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financial crisis

The first time I heard about the Lipstick Index was from a Mary Kay rep: I learned from her that the three recession-proof products are lipsticks, alcohol, and cigarettes. It is not difficult to understand why alcohol and cigarettes are recession-proof: if you are addicted to something, you are going to get your drink on, in good times or hard times. (The same can be said of drugs and “purchased sex”, then? I imagine a flat line across the chart for these addictions?)

Above is the Daily Chart from The Economist on January 23, 2009, comparing national GDP to lipstick sales from 1989 to 2007.

The term Lipstick Index was coined by Leonard Lauder, the chairman of Estée Lauder, in 2001 during the recession. Lipstick sales in the US jumped by 11% in the 3rd quarter, (and more excitingly for the would-be theorists, the sales increased 25% for cosmetics during the Depression). The common theory states that lipsticks is a relatively inexpensive luxury for women with tighter purse strings. But statistics shown here does not show an obvious trend to prove this theory.

In my view, there will always be people who can purchase luxury goods when the rest of us are forced to “eat cake”. The retail anecdotes for this past Christmas season tells an interesting story: when stores were saddled with unsold inventories, 3 (relatively) big-ticket items were hot hot hot, couldn’t keep them on the shelves: Nintendo Wii, Uggs Boots, and Amazon’s Kindle.

Go figure!

Now if anyone could explain to me the attractions of those Uggs Boots…

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Or is it?

From NPR:

“In 1979, Chrysler avoided collapse by getting $1.5 billion in loans from the government. Charles Hyde, professor of history at Wayne State University and author of Riding the Roller Coaster: A History of the Chrysler Corporation, says in return Congress insisted that the company come up with some $2 billion in cost-savings and concessions.”

I mean, is it a cliche if history DID repeat itself?

Or maybe not, since it seems that at the last bailout of Chrysler, the Gov. actually came out ahead (to the tune of $500 million). How about this time? People have changed in the last 3 decades. 30 years ago people did not grow up with such a sense of entitlement, corporate greed was not openly a norm, and personal responsibilities were taught and valued.

Fast forward to today. Ok, fine, Tuesday. The Big 3 Automakers’ CEOs flew on their own private jets, not ONE, but THREE, to Washington today to make the case for their needing to be rescued. Seriously? You can’t make this stuff up.

Here is more of this priceless gem from ABC:

“The CEOs of the big three automakers flew to the nation’s capital yesterday in private luxurious jets to make their case to Washington that the auto industry is running out of cash and needs $25 billion in taxpayer money to avoid bankruptcy.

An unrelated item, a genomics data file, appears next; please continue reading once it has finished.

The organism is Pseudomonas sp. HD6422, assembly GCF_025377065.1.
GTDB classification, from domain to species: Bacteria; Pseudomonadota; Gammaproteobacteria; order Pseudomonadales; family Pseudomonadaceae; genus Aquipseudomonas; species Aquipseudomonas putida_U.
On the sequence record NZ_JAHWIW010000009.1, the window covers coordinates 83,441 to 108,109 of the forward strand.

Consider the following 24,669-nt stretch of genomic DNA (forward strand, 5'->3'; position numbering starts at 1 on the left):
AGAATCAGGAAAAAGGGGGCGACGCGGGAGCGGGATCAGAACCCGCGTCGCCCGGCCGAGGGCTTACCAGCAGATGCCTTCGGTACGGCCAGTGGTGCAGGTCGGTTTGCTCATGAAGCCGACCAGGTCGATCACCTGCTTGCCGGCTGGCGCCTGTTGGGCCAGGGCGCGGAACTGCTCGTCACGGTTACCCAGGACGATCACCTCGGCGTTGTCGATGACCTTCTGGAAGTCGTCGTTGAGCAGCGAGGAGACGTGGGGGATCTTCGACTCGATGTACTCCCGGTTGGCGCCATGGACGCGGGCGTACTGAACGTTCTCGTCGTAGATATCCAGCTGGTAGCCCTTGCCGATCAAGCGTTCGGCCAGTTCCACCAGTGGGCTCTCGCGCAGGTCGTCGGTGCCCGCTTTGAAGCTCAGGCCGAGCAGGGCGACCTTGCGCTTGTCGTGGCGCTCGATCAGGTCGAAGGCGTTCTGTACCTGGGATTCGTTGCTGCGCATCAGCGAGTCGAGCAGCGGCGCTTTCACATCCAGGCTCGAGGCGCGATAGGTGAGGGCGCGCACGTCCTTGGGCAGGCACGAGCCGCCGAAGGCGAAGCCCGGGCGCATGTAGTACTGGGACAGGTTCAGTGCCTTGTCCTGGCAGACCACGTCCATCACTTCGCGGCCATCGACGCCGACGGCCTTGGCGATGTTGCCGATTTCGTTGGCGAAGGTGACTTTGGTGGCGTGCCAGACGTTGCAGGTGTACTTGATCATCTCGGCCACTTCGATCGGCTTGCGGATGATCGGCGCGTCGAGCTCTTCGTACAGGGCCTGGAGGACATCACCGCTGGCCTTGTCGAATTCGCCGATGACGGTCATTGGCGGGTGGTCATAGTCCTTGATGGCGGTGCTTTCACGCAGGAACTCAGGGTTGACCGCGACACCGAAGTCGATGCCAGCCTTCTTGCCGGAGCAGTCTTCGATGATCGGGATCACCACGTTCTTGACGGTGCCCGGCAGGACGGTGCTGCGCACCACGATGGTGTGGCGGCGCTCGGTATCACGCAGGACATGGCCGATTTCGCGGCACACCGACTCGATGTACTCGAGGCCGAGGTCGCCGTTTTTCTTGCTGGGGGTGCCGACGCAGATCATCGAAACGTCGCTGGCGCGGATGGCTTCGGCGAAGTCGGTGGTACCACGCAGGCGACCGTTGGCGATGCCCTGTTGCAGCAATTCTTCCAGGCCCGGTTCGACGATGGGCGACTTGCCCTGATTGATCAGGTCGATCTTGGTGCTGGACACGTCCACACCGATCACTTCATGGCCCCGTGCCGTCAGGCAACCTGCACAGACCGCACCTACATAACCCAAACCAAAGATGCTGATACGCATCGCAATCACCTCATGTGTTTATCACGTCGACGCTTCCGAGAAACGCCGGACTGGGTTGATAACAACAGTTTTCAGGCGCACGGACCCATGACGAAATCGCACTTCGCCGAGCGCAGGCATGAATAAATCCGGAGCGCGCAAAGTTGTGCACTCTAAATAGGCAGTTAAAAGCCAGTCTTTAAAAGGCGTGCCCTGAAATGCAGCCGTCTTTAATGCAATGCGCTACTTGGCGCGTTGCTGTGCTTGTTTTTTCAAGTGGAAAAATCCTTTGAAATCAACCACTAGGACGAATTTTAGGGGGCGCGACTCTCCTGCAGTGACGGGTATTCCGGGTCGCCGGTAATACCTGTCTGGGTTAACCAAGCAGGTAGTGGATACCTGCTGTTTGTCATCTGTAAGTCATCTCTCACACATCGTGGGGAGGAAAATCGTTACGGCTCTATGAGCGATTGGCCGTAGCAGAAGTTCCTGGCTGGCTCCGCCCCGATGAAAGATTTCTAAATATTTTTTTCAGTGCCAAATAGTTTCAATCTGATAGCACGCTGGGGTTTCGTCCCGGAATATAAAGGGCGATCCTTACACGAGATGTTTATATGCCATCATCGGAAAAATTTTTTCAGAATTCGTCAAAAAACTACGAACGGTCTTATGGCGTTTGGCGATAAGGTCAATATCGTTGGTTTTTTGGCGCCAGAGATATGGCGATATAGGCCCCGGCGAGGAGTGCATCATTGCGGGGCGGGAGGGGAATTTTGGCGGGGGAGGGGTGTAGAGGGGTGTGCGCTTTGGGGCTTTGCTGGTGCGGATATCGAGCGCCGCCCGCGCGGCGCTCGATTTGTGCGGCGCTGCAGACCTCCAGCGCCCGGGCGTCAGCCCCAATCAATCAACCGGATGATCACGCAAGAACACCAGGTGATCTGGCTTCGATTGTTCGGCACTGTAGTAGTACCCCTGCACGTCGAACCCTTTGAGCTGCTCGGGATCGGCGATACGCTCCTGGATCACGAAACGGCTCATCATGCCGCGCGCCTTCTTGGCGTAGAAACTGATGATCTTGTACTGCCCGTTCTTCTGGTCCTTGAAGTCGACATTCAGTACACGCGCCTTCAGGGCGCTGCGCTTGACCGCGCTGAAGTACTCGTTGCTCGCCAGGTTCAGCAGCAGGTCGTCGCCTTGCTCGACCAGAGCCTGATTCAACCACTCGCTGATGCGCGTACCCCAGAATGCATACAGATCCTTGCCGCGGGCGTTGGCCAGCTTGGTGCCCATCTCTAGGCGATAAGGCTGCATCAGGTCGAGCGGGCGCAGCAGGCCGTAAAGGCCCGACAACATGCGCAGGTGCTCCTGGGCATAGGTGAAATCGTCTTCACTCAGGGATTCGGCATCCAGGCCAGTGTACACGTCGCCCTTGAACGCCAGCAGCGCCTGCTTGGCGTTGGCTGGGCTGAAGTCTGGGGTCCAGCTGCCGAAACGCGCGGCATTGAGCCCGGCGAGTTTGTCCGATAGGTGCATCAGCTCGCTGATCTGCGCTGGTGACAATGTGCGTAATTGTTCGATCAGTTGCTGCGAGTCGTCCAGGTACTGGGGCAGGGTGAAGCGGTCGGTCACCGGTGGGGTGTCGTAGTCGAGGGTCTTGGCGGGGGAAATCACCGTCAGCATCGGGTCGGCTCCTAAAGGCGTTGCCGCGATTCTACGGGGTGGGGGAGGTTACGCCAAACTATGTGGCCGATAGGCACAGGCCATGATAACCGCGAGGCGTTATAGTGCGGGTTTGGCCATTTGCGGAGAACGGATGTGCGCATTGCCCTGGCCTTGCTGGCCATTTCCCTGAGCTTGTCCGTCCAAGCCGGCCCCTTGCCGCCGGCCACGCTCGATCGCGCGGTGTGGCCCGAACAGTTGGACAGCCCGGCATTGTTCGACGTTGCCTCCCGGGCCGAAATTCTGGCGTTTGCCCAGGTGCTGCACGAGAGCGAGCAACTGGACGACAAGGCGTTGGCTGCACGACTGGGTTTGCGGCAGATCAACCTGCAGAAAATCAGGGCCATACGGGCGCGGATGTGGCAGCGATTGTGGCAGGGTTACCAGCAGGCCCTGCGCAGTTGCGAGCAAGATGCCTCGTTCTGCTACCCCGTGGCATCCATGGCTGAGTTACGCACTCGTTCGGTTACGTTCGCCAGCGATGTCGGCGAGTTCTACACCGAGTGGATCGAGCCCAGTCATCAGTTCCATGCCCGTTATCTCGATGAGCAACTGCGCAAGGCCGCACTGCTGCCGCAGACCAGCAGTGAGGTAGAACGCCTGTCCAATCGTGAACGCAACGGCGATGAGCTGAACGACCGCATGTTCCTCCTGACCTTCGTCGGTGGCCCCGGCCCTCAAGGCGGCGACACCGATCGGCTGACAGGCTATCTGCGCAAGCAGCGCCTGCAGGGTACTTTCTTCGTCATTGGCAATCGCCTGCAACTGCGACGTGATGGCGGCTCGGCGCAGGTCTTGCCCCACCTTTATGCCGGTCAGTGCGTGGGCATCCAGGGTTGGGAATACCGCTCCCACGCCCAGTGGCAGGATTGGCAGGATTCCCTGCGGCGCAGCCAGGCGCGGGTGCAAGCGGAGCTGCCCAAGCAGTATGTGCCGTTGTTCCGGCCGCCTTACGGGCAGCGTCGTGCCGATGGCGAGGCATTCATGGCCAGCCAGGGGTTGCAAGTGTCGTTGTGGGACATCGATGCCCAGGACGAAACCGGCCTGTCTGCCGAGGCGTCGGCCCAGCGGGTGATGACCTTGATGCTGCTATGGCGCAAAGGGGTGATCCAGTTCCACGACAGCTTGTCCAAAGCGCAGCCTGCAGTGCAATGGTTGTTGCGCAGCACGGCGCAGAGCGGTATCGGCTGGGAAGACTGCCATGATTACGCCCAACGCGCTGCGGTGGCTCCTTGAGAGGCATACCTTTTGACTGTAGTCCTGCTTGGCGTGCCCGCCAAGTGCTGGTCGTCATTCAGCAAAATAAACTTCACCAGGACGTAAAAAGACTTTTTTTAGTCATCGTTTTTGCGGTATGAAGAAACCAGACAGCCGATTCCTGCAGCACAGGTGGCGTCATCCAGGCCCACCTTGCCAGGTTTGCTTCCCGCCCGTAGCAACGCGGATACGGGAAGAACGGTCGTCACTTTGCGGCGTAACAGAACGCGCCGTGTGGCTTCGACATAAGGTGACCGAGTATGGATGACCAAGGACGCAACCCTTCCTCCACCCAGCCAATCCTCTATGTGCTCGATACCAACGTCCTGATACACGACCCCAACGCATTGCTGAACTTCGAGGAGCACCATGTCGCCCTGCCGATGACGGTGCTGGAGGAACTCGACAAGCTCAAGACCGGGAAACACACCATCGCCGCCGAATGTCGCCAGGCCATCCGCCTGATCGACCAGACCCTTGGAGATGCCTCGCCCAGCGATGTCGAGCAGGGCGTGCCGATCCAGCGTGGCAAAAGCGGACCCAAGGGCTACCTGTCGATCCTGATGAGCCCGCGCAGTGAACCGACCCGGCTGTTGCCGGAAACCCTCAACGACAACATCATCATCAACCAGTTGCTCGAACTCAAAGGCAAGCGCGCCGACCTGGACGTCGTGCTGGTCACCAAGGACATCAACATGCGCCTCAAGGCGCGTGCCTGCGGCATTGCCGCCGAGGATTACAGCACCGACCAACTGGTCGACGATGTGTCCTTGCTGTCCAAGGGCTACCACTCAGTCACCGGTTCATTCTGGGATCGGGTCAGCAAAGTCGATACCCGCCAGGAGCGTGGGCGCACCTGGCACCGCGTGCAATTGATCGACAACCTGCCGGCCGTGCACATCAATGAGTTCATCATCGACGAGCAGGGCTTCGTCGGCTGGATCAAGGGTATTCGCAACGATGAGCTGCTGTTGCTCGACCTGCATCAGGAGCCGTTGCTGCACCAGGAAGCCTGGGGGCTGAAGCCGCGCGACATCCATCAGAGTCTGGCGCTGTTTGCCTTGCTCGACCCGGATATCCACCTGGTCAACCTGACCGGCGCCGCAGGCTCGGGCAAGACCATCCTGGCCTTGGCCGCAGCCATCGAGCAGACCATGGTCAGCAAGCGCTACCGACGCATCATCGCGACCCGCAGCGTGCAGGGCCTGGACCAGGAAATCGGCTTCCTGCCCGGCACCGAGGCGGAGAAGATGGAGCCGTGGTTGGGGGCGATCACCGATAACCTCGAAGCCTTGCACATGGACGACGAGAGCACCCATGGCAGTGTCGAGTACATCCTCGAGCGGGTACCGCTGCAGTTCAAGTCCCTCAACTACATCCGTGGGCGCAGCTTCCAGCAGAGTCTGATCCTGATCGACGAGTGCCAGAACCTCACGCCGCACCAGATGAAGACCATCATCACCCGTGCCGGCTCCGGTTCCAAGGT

The CEOs of GM, Ford and Chrysler may have told Congress that they will likely go out of business without a bailout yet that has not stopped them from traveling in style, not even First Class is good enough.

All three CEOs – Rick Wagoner of GM, Alan Mulally of Ford, and Robert Nardelli of Chrysler – exercised their perks Tuesday by flying in corporate jets to DC. Wagoner flew in GM’s $36 million luxury aircraft to tell members of Congress that the company is burning through cash, asking for $10-12 billion for GM alone.”

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Ok, I didn’t come up with such a clever title, of course not. The venerable Tom Paxton changed his old song “I am Changing My Name to Chrysler” to fit the current climate. Some things just never change, do they?

Watch Paxton sing this catchy song on YouTube:

Lyrics to the song, in case you feel like a sing-along at your Christmas Party where you serve pea soup and Spam this year.

I AM CHANGING MY NAME TO FANNIE MAE By Tom Paxton

Everybody and his uncle is in debt,
And the bankers and the brokers are upset.
Goldman Sachs’s, Merrill Lynch’s
Saw themselves as lead-pipe cinches,
Now they’ve landed in the biggest screw-up yet.
Lehman Brothers and Bear Stearns and all their kind
Have turned out to be the blind leading the blind.
They are clearly the nit-wittest
In survival of the fittest––
Let me modestly say what I have in mind

Chorus:
I am changing my name to Fannie Mae;
I am changing it to AIG.On this bail-out I am betting;
Just a piece of what they’re getting,
Would be perfectly acceptable to me.
I am changing my name to Freddie Mac;
I am leaving for that great receiving line.
I’ll be waiting when they hand out
Seven hundred million grand out––
That’s when I’ll get mine.
Since the first amphibian crawled out of the slime,
We’ve been struggling in an unrelenting climb.
We were hardly up and walking
Before money started talking
And it said that failure was the only crime.
If you really screwed things up, then you were through;
Now––surprise!––there is a different point of view.
All that crazy rooty-tootin’
And that golden parachutin’
Means that someone’s making millions––just not you! (to chorus)

©2008 Pax Music, ASCAP

(Credit to my venerable co-worker for alerting me to this song)

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